Tomas Jungwirth (Institute of Physics, Academy of Sciences of the Czech Republic School of Physics and Astronomy, University of Nottingham)
The field of spintronics is tightly related to magnetic recording, the history of which started from the recording of sound and later included video and data. The first magnetic recording instrument - the magnetic wire recorder was invented at the end of the 19th century in parallel to the gramophone. It had to rely on the 19th century physics, namely on electromagnetic coils, for writing and reading. While other recording technologies like gramophone and CDs have or are becoming obsolete, magnetic recording is a keeper. Hard drives and magnetic tapes provide the virtually unlimited data storage space on the internet. Magnetic computer memory chips are among the leading candidate technologies for the ”More than Moore” era that we have now entered after the official end in 2016 of the Moore’s Law driven International Technology Roadmap for Semiconductors. However, the 19th century electromagnetic coils would not allow for keeping magnetic recording competitive with semiconductor storage and memory devices. In hard drives, the coils were removed from the readout and replaced by the 20th century spintronic elements and the development of the magnetic memory-logic chips would have been unthinkable without spintronics.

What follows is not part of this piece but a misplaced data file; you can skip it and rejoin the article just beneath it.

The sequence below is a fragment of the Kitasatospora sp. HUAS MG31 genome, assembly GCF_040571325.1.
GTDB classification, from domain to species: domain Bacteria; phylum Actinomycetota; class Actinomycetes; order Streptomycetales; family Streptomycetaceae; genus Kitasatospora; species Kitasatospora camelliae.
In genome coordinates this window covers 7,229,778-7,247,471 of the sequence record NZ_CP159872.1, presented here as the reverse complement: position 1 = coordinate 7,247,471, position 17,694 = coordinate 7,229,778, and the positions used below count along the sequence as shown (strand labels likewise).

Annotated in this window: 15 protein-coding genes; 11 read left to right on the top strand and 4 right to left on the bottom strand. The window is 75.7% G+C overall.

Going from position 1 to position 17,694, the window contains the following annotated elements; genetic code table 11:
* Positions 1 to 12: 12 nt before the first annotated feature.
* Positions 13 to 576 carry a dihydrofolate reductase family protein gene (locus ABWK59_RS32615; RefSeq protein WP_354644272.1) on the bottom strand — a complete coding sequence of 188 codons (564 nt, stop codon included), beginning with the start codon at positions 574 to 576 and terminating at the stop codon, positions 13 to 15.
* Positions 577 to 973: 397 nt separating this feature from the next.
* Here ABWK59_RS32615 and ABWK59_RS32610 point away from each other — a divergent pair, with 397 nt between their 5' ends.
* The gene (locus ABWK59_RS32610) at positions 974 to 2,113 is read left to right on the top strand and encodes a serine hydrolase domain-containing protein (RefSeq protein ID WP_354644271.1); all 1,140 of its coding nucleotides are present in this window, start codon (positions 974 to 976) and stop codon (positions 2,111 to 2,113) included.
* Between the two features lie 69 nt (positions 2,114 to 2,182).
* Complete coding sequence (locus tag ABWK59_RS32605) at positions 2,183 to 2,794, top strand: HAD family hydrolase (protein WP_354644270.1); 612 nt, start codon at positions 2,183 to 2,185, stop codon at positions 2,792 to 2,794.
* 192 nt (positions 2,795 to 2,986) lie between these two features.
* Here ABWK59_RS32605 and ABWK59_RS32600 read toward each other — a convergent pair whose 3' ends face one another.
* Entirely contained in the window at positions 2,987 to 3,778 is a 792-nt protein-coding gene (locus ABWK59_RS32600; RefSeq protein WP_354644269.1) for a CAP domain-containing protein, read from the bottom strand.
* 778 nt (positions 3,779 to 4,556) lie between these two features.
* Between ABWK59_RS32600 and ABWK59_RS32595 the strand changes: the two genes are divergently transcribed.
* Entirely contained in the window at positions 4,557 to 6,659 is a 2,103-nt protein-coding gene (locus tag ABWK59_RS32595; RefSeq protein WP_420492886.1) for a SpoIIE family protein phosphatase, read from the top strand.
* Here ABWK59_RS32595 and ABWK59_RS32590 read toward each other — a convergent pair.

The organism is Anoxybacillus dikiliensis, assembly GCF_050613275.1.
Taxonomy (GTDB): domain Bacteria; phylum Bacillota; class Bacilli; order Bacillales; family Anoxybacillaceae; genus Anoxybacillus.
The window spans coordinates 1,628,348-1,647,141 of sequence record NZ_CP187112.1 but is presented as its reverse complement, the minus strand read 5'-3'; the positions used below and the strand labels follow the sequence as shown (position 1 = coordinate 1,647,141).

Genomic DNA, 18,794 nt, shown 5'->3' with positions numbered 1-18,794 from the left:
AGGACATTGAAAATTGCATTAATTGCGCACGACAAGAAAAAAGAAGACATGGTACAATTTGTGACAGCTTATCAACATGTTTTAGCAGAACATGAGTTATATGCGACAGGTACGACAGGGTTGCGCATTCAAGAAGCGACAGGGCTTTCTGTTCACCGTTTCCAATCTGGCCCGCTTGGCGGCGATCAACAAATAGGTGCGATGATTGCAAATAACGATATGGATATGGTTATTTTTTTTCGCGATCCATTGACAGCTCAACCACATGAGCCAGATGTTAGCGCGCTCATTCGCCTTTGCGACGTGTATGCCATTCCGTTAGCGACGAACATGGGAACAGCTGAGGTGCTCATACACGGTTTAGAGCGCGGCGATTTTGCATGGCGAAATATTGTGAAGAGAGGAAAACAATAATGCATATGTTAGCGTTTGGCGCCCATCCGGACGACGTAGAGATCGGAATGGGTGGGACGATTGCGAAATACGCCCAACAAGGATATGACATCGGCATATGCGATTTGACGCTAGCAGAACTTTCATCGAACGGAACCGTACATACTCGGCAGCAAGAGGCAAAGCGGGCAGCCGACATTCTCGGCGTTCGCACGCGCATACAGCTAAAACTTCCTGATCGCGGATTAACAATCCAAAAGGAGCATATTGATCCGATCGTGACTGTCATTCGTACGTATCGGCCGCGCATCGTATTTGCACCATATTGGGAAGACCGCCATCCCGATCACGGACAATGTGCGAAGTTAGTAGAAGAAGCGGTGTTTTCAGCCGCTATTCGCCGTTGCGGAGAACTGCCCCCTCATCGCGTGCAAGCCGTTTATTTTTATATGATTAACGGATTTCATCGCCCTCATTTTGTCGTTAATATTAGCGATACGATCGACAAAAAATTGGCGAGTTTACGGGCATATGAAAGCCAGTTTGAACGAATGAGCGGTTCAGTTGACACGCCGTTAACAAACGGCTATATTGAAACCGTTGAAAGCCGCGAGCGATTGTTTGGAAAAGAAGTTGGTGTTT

The most advanced principles of quantum-relativistic spintronics developed in the 21st century have brought another, unexpected turn in the research of magnetic memory and logic devices. They allowed for including antiferromagnets as candidate materials for these devices. There are two basic types of magnetic materials: ferromagnets that have been utilized so far in all magnetic memory technologies and antiferromagnets which did not seem to have any practical application. The alternating directions of magnetic moments on individual atoms and the resulting zero net magnetization made antiferromagnetic order notoriously difficult to control and utilize. Within the realms of the 19th century physics, one would need to wind a microscopic electromagnetic coil individually around each magnetic atom to allow for the control of their up and down alternating magnetic moments. The 21st century spintronics makes this seemingly science-fiction scenario possible to realize by a quantum-relativistic trick without physically manufacturing the atomic coils. This opens the possibility to unlock a multitude of known and newly identified unique features of antiferromagnets for spintronic devices. Among these is the three-orders of magnitude higher speed of writing information in antiferromagnets than in ferromagnets, opening the route from the current gigahertz operation speeds to terahertz memory-logic devices. We will give a taste in the lecture of both the quantum-relativistic tricks and of how far or close we are with antiferromagnets on the route to the ultra-fast magnetic recording.